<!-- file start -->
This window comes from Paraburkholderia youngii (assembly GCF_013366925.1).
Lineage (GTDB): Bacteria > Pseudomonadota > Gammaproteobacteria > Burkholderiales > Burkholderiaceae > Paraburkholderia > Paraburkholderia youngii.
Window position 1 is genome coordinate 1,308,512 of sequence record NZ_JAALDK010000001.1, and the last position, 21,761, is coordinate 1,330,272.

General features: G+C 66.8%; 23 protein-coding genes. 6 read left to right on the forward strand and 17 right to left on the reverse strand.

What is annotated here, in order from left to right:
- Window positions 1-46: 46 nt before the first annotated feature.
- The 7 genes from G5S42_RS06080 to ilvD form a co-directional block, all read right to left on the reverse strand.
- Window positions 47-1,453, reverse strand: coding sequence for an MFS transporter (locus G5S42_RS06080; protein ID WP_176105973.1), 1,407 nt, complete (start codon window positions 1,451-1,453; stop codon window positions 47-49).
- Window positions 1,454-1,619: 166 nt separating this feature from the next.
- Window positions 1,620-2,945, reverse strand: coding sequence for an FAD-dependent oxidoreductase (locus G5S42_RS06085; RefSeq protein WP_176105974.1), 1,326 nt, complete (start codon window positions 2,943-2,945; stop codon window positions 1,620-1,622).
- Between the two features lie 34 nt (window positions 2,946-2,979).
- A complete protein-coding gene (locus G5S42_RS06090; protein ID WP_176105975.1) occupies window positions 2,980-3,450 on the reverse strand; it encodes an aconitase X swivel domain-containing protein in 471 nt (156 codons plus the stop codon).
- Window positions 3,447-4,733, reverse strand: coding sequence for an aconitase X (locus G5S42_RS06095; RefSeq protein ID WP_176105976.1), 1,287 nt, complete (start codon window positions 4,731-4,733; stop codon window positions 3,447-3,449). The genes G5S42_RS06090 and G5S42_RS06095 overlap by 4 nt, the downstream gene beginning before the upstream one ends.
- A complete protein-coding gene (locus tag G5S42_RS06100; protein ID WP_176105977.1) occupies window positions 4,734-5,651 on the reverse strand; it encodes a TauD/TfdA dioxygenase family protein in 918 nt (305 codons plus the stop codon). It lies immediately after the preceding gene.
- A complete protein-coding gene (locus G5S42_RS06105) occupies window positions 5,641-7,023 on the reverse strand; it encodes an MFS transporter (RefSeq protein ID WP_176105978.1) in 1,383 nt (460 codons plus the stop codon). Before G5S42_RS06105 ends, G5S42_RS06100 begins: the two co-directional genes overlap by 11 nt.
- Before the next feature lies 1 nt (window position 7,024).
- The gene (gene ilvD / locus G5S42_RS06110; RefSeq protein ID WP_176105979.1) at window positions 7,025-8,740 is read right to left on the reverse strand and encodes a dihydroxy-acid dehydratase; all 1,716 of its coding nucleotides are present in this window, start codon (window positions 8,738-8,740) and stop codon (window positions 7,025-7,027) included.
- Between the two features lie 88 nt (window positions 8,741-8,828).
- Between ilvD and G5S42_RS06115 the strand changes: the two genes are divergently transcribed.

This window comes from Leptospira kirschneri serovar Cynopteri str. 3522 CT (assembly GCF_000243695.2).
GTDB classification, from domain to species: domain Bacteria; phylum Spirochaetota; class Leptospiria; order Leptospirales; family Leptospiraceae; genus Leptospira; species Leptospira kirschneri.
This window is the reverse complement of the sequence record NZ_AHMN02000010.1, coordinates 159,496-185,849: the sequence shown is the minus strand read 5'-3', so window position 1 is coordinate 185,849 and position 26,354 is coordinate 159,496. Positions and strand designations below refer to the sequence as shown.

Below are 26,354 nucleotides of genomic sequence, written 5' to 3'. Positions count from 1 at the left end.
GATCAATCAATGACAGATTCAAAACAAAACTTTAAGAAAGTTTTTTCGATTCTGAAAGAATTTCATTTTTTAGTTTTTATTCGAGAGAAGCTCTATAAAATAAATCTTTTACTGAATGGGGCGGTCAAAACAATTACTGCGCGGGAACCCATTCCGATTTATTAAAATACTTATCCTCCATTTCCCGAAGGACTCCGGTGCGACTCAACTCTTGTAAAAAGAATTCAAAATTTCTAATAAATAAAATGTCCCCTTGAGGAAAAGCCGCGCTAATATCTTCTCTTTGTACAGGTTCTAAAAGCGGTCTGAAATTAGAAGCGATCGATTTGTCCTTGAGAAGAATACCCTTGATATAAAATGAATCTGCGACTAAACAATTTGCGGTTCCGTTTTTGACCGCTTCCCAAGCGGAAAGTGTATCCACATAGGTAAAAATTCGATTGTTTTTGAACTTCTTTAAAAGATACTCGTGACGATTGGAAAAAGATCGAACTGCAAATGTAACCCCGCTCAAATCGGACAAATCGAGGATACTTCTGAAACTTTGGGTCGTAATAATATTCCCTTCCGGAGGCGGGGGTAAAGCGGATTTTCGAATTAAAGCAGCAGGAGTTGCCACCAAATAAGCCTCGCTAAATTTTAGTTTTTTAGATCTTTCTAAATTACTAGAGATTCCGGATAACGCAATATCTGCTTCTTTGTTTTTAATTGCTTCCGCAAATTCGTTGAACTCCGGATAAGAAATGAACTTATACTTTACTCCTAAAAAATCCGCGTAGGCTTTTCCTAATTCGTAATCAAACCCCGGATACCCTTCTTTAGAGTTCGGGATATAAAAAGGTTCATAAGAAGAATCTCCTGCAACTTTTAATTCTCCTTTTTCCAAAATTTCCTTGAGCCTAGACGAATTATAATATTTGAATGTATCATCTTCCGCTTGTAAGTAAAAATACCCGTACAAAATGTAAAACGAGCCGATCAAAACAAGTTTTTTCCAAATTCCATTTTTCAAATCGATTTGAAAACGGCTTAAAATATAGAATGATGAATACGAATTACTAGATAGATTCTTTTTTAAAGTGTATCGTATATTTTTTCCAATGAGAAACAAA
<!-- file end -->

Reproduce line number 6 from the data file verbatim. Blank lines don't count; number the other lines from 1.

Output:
- Window positions 1-46: 46 nt before the first annotated feature.